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We found 4 retina specialists who accept Blue Advantage Plus Gold 101 near Syracuse, NY.

Showing 1-4 of 4
Dr. Anthony Paul Andrews, MD
Specializes in Other, Vitreoretinal Diseases
550 Harrison Street; Suite 340
Syracuse, NY
 

Dr. Anthony Andrews is a vitreoretinal diseases (retina and vitreous) specialist. His areas of clinical interest consist of vitreoretinal surgical procedures and retina problems (vitreoretinal diseases). Dr. Andrews is an in-network provider for several insurance carriers, including Blue Cross Blue Shield Catastrophic, Blue Cross/Blue Shield, and Blue Choice. He attended the University of Pennsylvania School of Medicine and subsequently trained at Penn State Hershey Medical Center for residency. He is professionally affiliated with Upstate University Hospital and Crouse Hospital.

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Clinical interests: Retina Problems, Vitreoretinal Surgical Procedures

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Dr. Rajeev Kumar Seth, MD
Specializes in Vitreoretinal Diseases
800 Irving Avenue
Syracuse, NY
 

Dr. Rajeev Seth sees patients in Syracuse, NY, Vestal, NY, and Watertown, NY. His medical specialty is vitreoretinal diseases (retina and vitreous). His clinical interests encompass vitreoretinal surgical procedures. Dr. Seth's professional affiliations include Upstate University Hospital and Crouse Hospital. He is in-network for Blue Cross/Blue Shield, Blue Cross Blue Shield Bronze, and Blue Cross Blue Shield HMO, in addition to other insurance carriers. He attended medical school at Baylor College of Medicine. He completed his residency training at a hospital affiliated with Yale University. Dr. Seth (or staff) speaks the following languages: Mandarin, Spanish, and Vietnamese.

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Clinical interests: Vitreoretinal Surgical Procedures

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Specializes in Vitreoretinal Diseases
800 Irving Avenue
Syracuse, NY
 

Dr. Jamin Brown practices vitreoretinal diseases (retina and vitreous) in Syracuse, NY, Vestal, NY, and Watertown, NY. He honors Blue Cross Blue Shield Catastrophic, Blue Cross/Blue Shield, Blue Choice, and more. He obtained his medical school training at the University of Pennsylvania School of Medicine and performed his residency at a hospital affiliated with the University of Washington. Dr. Brown's hospital/clinic affiliations include Upstate University Hospital and Crouse Hospital.

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Dr. Bryan Kyle Rutledge, MD
Specializes in Vitreoretinal Diseases
3107 E Genesee Street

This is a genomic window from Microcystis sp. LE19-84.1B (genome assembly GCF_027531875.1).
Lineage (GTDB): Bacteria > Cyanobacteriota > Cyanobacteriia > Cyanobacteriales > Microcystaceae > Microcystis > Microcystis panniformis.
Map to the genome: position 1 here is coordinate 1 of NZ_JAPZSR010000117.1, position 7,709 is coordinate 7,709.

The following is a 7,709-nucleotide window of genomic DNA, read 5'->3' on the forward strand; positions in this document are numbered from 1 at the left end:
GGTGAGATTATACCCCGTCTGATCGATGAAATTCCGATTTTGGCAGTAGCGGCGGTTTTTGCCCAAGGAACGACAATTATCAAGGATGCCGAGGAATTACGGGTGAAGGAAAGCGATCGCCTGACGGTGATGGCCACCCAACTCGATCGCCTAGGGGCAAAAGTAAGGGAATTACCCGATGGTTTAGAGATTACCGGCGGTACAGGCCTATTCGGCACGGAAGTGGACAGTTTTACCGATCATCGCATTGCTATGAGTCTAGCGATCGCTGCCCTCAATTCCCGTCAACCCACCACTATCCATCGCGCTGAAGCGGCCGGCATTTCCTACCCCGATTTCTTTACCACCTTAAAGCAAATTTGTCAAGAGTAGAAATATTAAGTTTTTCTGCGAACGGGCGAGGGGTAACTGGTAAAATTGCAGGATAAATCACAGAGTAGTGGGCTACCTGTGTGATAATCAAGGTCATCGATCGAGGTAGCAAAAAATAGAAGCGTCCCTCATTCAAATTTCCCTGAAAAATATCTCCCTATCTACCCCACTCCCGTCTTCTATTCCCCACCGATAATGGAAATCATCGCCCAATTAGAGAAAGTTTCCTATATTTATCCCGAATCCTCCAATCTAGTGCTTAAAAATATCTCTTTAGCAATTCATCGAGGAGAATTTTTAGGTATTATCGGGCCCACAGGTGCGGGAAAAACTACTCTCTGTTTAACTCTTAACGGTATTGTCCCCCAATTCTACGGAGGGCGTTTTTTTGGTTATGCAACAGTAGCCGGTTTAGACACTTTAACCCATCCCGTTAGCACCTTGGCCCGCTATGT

Syracuse, NY
 

Dr. Bryan Rutledge practices vitreoretinal diseases (retina and vitreous). He is a graduate of the University of Virginia School of Medicine. Dr. Rutledge's medical residency was performed at the University of Wisconsin Hospital and Clinics. In his practice, Dr. Rutledge focuses on vitreoretinal surgical procedures. Patient reviews placed him at an average of 3.0 stars out of 5. Blue Cross/Blue Shield, Blue Cross Blue Shield Bronze, and Blue Cross Blue Shield HMO are among the insurance carriers that Dr. Rutledge accepts. He is professionally affiliated with Upstate University Hospital.

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Clinical interests: Vitreoretinal Surgical Procedures

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What are Vitreoretinal Diseases?

Vitreoretinal disease, or vitreoretinal surgery, is a subspecialty of ophthalmology that focuses on the surgical care of the back of the eye, or the retina. The retina is the layer of nerve tissue at the rear of the eye that senses light and is responsible for vision. Connected to the retina is a thick, clear gel called vitreous. In order to perform surgery on the retina, the vitreous must sometimes be removed. Doctors who can operate on these incredibly delicate parts of the eye are called vitreoretinal surgeons.

Some of the eye conditions that a vitreoretinal surgeon might treat include:
  • Diabetic retinopathy
  • Macular degeneration
  • Retinal detachment or tears
  • Macular holes
  • Retinal vein occlusion
  • Retinoblastomas

During vitreoretinal surgery, small incisions are made in the white of the eye, and very tiny instruments are inserted. The surgeon uses a microscope to treat the areas needed deep within the eye. In some procedures, a gas bubble is injected into the eye to apply pressure to the retina and keep it in place while it heals. If this is the case, you may be asked to lie face down for a few days after surgery. Eye drops containing antibiotics and other medications are also commonly prescribed.

Vitreoretinal diseases can be a serious threat to your vision. In many cases, vitreoretinal surgery can ensure you are able to see well into the future.